It’s the first of December and the preparations for Christmas are really starting to hot up, but did you know that until the 1840s, Christmas was hardly celebrated – at least not in the way we celebrate it today. Easter was the big Christian festival, a festival of grief followed swiftly by a parallel festival of joy as the Saviour first dies then rises again on the third day. The Bible isn’t clear about the time of Jesus’ birth but it is about the season of rebirth: it’s the time when all nature wakes from the death of winter (at least in the northern hemisphere.)
Over the centuries the idea of Christmas developed to a point where it became a twelve day festival, starting on Christmas day, moving on to the second day of Christmas – St Stephen’s day (Boxing Day) – and culminating on Twelfth Night. The way we celebrate Christmas now is a combination of traditions from Northern Europe with many Victorian inventions. These developed in the wake of the industrial revolution when the wealth generated by the new factories and industries of the Victorian age allowed middle class families in England and Wales to take time off work and celebrate over two days. To discover more about a Victorian Christmas, click here.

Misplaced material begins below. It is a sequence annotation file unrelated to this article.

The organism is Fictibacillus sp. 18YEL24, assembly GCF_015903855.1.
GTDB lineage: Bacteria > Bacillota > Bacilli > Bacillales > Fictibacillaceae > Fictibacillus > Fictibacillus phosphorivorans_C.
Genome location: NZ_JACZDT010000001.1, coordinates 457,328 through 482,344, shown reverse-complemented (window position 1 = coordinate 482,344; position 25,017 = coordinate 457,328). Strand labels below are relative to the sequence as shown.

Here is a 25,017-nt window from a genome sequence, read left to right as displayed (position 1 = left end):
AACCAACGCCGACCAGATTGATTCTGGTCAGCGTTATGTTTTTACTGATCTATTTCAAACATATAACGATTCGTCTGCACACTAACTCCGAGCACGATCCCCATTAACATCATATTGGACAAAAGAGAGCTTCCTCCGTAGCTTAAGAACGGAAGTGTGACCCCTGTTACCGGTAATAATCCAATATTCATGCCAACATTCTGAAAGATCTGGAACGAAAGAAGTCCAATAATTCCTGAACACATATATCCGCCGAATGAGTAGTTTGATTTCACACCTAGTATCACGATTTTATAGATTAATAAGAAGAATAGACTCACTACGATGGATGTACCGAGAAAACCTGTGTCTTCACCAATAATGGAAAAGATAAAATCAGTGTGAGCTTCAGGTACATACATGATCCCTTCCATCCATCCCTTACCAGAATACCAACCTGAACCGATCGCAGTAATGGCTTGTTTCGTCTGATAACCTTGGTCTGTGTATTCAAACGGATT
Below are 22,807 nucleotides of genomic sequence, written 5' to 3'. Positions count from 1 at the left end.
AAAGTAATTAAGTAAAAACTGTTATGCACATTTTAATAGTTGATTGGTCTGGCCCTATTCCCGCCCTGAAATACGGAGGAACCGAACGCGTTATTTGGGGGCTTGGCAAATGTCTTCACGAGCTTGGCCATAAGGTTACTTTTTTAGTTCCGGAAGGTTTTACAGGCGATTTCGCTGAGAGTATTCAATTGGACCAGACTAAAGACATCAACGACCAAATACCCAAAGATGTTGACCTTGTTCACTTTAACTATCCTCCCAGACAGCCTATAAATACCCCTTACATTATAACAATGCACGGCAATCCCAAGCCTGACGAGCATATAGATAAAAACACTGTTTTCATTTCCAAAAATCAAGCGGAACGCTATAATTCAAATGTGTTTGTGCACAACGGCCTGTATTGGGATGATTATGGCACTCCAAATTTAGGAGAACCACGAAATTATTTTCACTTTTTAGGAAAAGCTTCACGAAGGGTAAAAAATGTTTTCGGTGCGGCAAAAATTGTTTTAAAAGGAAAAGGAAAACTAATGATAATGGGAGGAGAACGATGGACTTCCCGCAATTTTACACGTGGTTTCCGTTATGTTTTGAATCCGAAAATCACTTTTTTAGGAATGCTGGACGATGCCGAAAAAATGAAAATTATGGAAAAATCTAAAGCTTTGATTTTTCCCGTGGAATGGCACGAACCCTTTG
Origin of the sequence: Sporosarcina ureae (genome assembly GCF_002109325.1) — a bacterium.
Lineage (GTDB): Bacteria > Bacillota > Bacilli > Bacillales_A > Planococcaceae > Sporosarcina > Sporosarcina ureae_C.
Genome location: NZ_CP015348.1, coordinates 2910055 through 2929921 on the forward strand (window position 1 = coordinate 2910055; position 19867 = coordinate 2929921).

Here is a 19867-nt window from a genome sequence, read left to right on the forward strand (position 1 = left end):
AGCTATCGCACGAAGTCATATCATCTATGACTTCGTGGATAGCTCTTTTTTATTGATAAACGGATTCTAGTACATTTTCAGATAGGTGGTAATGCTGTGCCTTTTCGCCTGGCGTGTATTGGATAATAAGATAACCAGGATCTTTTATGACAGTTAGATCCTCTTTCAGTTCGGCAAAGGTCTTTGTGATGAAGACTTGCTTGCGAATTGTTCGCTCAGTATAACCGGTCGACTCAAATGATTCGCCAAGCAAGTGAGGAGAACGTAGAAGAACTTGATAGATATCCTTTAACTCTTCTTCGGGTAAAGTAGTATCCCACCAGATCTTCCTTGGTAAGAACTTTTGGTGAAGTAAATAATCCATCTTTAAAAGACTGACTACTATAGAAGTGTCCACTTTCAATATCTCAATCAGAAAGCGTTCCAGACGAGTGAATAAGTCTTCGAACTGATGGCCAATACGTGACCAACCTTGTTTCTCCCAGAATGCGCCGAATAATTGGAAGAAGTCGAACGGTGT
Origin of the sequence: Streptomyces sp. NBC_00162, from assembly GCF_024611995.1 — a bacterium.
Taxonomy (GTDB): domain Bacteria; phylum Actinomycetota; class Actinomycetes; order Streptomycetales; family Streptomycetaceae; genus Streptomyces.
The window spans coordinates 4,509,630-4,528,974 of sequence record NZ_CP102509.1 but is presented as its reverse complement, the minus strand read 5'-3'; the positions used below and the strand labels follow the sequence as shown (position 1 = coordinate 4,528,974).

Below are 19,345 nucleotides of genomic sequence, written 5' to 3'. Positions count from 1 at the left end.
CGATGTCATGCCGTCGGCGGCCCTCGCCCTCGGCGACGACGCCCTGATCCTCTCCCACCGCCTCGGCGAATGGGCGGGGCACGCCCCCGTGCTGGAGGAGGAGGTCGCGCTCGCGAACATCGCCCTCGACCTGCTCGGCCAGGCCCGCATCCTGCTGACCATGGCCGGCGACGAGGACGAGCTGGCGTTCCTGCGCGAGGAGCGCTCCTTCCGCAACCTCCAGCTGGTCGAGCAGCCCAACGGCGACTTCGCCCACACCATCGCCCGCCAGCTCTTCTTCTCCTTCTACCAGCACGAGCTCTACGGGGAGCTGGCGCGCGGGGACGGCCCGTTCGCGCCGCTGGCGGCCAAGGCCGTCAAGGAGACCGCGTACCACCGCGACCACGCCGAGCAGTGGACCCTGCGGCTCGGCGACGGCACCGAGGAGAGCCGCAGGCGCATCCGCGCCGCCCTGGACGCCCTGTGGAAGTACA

In tomorrow’s advent window look out for a special free gift wrap offer!!